Jeff's DIY

Advice on doing your own diagnosis and repair

Advice from the book Can I Do It Myself?

Horn Not Working or Horn Always On

Using the relay socket to diagnose circuit issues. (see Auto Electrical Basics for more on relays)

First find the horn relay. Your owner's manual should show where it is. If you don't have a manual, you can usually find one online. Your relay may have 5 terminals, but only 4 are used in typical operation. The four are shown in the figure below. Two are used to energize the relay coil that closes the connection between the other two terminals. These two are usually on opposite corners, so that the relay can be rotated without consequence. (The relay is designed to close regardless of the polarity of the power applied to the coil terminals.)
Circuits may be designed in various ways to energize the relay coil and close the main circuit.
In the case of the horn:

Here is a figure of a typical horn circuit:

Typical horn circuit wiring diagram

To diagnose the circuit using the horn relay socket, pull out the relay and use a 12 volt test light or voltmeter to probe the socket terminals. A DC voltmeter is best, but a 12 volt test light will do.

  1. First, touch one meter or test light lead to chassis ground, such as a grounding lug or unpainted surface of the frame and probe the relay socket with the other lead. Two of the terminals should show battery voltage or light the test light brightly. If not, check the fuse and/or wiring.

  2. Next, touch one lead to battery positive and probe the relay socket again with the other lead. This time, there should be only one terminal that shows partial battery voltage or lights the test light dimly. This is the horn or "load" terminal of the relay socket. If there is another terminal that lights the test light brightly or shows full battery voltage, your horn button is stuck on or the wire from the button is shorted to chassis ground. This is the horn button terminal. If there is no terminal that shows partial voltage or lights the test light dimly, there is a problem downstream of the relay--such as a broken horn wire, horn ground wire, or horn. For the final test at the relay socket, have someone press the horn button while you continue to probe the socket. You should now see full battery voltage on one and only one terminal. This is the horn button terminal with a properly operating button and wire.

  3. If there is no partial voltage terminal in step 2, replace the relay, find the horn(s), and remove the connector(s). The horn is usually near the front grille but may be elsewhere. Probe the connector with your voltmeter while someone pushes the horn button. This should close the relay and supply voltage to the horn connector. You should hear the relay click. If the relay does not click, swap in another relay for test purpose and try again. If the swapped relay clicks, replace the old relay. If neither relay clicks, go back to the previous step, as the correct voltages are not being supplied to the relay socket. Now, assuming the relay clicks, you should get full battery voltage at the horn connector. If not, either the positive wire from the relay is bad or the horn ground wire is bad or disconnected from chassis ground. To figure out which one is the problem, connect your meter or test lead to battery positive and probe the horn connecter while someone presses the horn button. If one terminal shows voltage, the ground is good. Move your first lead to chassis ground and probe the connector again with the other lead while someone presses the horn button. If neither terminal shows voltage, the wire from the relay is bad. If you are getting batter voltage to the horn connector when the horn button is pressed but the horn was not working, replace the horn.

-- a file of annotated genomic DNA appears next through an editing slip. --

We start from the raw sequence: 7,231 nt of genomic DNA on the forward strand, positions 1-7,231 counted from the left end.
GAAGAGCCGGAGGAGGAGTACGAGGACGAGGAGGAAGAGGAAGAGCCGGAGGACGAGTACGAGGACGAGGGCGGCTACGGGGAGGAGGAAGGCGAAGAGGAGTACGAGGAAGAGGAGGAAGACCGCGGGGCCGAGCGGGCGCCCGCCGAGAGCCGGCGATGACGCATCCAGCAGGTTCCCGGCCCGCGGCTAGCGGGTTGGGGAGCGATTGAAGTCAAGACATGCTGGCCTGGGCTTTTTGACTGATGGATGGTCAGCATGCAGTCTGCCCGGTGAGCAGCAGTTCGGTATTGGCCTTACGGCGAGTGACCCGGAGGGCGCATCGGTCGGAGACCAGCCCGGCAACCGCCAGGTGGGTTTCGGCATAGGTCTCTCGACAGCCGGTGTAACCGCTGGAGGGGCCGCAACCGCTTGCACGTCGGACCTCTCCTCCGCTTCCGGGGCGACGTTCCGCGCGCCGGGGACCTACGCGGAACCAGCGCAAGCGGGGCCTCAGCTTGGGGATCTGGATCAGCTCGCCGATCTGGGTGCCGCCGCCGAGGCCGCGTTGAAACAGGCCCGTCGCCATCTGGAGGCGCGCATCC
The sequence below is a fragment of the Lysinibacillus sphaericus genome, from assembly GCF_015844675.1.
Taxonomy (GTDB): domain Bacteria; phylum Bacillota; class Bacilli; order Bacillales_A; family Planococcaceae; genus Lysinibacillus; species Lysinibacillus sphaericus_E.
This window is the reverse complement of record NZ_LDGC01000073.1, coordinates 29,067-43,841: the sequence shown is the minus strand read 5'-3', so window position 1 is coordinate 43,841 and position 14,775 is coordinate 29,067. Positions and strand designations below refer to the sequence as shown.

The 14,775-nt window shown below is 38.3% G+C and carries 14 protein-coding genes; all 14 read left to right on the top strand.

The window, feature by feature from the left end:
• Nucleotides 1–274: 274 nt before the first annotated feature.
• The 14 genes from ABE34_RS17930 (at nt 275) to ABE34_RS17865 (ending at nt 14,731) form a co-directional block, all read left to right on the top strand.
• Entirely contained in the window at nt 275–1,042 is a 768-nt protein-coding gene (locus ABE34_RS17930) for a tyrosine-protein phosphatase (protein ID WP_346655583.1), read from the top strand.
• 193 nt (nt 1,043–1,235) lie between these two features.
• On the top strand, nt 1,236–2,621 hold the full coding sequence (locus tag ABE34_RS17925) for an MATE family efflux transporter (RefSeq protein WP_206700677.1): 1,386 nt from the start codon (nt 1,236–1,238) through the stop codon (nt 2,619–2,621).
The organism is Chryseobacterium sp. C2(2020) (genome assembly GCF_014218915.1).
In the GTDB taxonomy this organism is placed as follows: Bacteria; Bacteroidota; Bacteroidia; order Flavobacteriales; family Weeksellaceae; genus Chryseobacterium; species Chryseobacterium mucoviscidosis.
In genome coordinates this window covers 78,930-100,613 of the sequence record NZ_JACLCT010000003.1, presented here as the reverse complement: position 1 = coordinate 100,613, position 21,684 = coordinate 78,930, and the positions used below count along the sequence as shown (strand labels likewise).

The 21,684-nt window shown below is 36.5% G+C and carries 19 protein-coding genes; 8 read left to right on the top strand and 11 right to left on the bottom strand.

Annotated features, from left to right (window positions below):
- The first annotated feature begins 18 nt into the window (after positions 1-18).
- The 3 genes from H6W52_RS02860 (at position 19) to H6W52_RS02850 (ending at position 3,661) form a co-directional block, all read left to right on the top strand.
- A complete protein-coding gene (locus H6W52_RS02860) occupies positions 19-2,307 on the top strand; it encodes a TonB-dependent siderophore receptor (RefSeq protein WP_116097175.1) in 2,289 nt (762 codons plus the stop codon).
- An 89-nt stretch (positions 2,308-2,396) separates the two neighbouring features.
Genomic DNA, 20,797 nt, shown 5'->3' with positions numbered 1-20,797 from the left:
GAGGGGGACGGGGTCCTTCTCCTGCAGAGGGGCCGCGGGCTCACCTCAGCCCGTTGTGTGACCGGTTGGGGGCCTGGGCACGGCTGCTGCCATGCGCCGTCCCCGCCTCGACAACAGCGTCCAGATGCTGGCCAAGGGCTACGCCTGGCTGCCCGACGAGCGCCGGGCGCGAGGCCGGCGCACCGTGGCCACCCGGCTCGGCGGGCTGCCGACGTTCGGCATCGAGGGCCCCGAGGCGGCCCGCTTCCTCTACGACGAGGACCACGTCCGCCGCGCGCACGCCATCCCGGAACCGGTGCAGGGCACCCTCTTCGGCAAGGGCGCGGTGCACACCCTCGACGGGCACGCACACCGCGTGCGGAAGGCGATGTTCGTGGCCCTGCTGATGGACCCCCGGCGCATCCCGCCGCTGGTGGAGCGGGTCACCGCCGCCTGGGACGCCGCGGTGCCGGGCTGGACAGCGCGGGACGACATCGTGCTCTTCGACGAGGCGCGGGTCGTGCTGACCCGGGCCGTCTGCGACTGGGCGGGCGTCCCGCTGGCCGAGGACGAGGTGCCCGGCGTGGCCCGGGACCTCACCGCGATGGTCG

Horn repairs:

If the horn button signal is not getting to the relay socket or is constantly at the socket, even when the button is not pressed, you will probably have to remove the steering wheel to affect repairs. This process is different for every car, so I recommend you find the procedure in a manual for your car either online or at a library. It is important to follow the manufacturer's procedure, because most cars have an airbag in the steering wheel, which is quite dangerous. Having the wiring diagram is also helpful in identifying which wires are which. With the wheel off, check the button. If you can, test it for continuity with an ohmmeter. With the button pressed, the terminal should show continuity. When not pressed, there should be infinite resistance. If not, replace the button. Of the two wires that connect to the button, one should be grounded. Test both wires for continuity to chassis ground. If neither wire is connected to ground, you have a broken wire or ground termination. One of the wires should also connect to the button terminal in the relay socket. Check the continuity of both wire to the relay button terminal. If neither wire has continuity there, you have a bad horn button wire. To repair a wire, buy wire of the same gauge as the existing harness wire and splice new wire in using a soldering iron. Cover the splice with electrical tape and route the wire along the harness using cable ties.

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